"So for business users to adopt a big data app, they have to have access to it from those same devices." Smartphone and tablet support is a baseline requirement.
To support the company's mobile users, IT must provide the necessary infrastructure for secure remote access and centralized storage. And they must take into account the growth in usage that's likely to take place once the application becomes accessible through a variety of mobile platforms and users become more familiar with its features.
To support big data infrastructure requirements, companies essentially have two options: they can invest in and build out their current infrastructure - continuing to manage it themselves - or they can partner with a service provider. From a financial standpoint, this often comes down to choosing between treating the infrastructure as a capital expense or an operating expense.
If the business wants to retain absolute control over its infrastructure and acquire in-house expertise in big data tools such as Hadoop and NoSQL, then it should stick with a traditional on-premises strategy and fund it out of its CapEx budget.
But many companies believe it's the big data application, not the infrastructure that supports it, that will add the most value to the business. They prefer to pay others to manage their infrastructure, freeing their internal IT team to focus on the application and become experts in the analytical and decision support functions it provides.
These businesses may also feel they are better off budgeting their big data initiatives as an operating cost that can be quickly trimmed or enlarged as business conditions require.
"Many companies see the need to outsource to take advantage of their service providers' economies of scale," Peterson explains. "This allows them to expand their infrastructure as their business needs dictate without having to over-commit to additional capacity that they might not need on an on-going basis."
Peterson adds that many businesses adopt a hybrid model, retaining control over critical elements of their infrastructure while outsourcing the rest.
The major objective of a POC is to gain the knowledge and experience that will ultimately support a production roll out. But within a relatively short period of time that experience will dissipate unless it's been systematically documented.
Good documentation usually takes two forms: a set of best support practices for IT and a user manual for business users.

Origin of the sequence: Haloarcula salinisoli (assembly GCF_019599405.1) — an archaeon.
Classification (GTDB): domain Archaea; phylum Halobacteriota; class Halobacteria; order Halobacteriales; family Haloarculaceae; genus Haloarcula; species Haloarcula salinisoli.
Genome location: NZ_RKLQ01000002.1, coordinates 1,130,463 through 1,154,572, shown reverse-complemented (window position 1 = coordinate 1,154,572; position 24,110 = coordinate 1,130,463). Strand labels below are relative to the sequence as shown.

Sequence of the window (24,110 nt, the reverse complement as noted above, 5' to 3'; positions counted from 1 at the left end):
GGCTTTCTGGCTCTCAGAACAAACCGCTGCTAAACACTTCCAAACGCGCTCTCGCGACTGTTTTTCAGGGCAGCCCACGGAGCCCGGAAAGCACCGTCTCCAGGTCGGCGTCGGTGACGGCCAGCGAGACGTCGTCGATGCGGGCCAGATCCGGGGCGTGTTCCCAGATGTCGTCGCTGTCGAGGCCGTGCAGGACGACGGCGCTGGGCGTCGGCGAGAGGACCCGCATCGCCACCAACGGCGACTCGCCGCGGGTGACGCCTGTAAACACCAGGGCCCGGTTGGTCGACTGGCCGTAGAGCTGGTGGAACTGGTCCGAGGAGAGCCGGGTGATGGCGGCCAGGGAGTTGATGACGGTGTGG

Don't underestimate how important this is for a successful big data deployment. Clear, comprehensive documentation boosts the confidence of support personnel and business users by answering many of their routine questions. And this, in turn, increases their productivity as they come up to speed with the new application.
While big data applications have a number of unique characteristics, they should not be viewed in a silo. IT professionals should seek to leverage existing practices, architectures, and expertise wherever possible, treating big data as one more application in the corporate portfolio.
At the same time, big data applications do place additional stresses on a company's IT resources. One cost-effective way to manage these is by partnering with a reputable managed service provider that brings infrastructure management and big data integration experience to the table.
As companies migrate their big data applications from POC to enterprise-wide production, they will quickly gain experience with Hadoop 2 and other big data tools for the enterprise, refining their data integration practices in the process. Early success will foster grander ambitions as businesses seek to utilize all the data at their disposal for competitive advantage.
CenturyLink Big Data Foundation Services combine CenturyLink's enterprise-grade global infrastructure and network connectivity with proven big data software in a fully hosted and managed service. Our big data solutions allow your organization to realize game-changing insights, operate with unprecedented speed and agility, and gain a true competitive edge. A longtime leader in managed hosting, CenturyLink stores and manages critical data for a wide range of enterprise clients, including five of the top 14 securities firms.
CenturyLink, Inc. is the third largest telecommunications company in the United States. Headquartered in Monroe, LA, CenturyLink is an S&P 500 company and is included among the Fortune 500 list of America's largest corporations. CenturyLink Business delivers innovative private and public networking and managed services for global businesses on virtual, dedicated and colocation platforms. It is a global leader in data and voice networks, cloud infrastructure and hosted IT solutions for enterprise business customers.